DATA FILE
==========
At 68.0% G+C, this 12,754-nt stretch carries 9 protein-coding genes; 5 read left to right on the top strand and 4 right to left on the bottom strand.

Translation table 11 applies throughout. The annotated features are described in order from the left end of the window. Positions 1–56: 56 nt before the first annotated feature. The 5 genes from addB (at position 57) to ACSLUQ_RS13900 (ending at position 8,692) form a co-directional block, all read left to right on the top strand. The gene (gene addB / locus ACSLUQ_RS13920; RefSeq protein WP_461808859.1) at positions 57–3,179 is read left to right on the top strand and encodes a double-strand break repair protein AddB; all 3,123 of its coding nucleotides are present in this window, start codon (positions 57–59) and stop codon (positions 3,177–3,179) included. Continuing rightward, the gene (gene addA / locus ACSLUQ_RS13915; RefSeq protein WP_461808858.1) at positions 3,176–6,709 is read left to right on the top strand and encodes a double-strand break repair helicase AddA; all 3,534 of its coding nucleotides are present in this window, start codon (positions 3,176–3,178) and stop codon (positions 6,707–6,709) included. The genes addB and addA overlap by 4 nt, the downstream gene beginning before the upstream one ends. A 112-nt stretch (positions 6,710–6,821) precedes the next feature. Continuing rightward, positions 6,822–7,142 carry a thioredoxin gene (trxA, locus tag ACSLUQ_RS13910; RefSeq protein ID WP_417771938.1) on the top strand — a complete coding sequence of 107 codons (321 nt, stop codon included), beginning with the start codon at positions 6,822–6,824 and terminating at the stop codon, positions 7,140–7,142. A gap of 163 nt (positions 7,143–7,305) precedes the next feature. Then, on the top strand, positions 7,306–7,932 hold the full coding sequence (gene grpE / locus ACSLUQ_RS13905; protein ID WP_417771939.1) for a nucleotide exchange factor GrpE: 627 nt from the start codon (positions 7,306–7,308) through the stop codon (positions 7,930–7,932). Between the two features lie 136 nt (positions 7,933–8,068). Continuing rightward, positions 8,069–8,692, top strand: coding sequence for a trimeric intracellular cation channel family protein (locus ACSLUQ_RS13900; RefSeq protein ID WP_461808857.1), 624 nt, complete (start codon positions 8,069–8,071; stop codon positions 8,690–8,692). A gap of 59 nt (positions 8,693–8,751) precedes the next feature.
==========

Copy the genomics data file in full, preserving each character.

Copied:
At 68.0% G+C, this 12,754-nt stretch carries 9 protein-coding genes; 5 read left to right on the top strand and 4 right to left on the bottom strand.

Translation table 11 applies throughout. The annotated features are described in order from the left end of the window. Positions 1–56: 56 nt before the first annotated feature. The 5 genes from addB (at position 57) to ACSLUQ_RS13900 (ending at position 8,692) form a co-directional block, all read left to right on the top strand. The gene (gene addB / locus ACSLUQ_RS13920; RefSeq protein WP_461808859.1) at positions 57–3,179 is read left to right on the top strand and encodes a double-strand break repair protein AddB; all 3,123 of its coding nucleotides are present in this window, start codon (positions 57–59) and stop codon (positions 3,177–3,179) included. Continuing rightward, the gene (gene addA / locus ACSLUQ_RS13915; RefSeq protein WP_461808858.1) at positions 3,176–6,709 is read left to right on the top strand and encodes a double-strand break repair helicase AddA; all 3,534 of its coding nucleotides are present in this window, start codon (positions 3,176–3,178) and stop codon (positions 6,707–6,709) included. The genes addB and addA overlap by 4 nt, the downstream gene beginning before the upstream one ends. A 112-nt stretch (positions 6,710–6,821) precedes the next feature. Continuing rightward, positions 6,822–7,142 carry a thioredoxin gene (trxA, locus tag ACSLUQ_RS13910; RefSeq protein ID WP_417771938.1) on the top strand — a complete coding sequence of 107 codons (321 nt, stop codon included), beginning with the start codon at positions 6,822–6,824 and terminating at the stop codon, positions 7,140–7,142. A gap of 163 nt (positions 7,143–7,305) precedes the next feature. Then, on the top strand, positions 7,306–7,932 hold the full coding sequence (gene grpE / locus ACSLUQ_RS13905; protein ID WP_417771939.1) for a nucleotide exchange factor GrpE: 627 nt from the start codon (positions 7,306–7,308) through the stop codon (positions 7,930–7,932). Between the two features lie 136 nt (positions 7,933–8,068). Continuing rightward, positions 8,069–8,692, top strand: coding sequence for a trimeric intracellular cation channel family protein (locus ACSLUQ_RS13900; RefSeq protein ID WP_461808857.1), 624 nt, complete (start codon positions 8,069–8,071; stop codon positions 8,690–8,692). A gap of 59 nt (positions 8,693–8,751) precedes the next feature.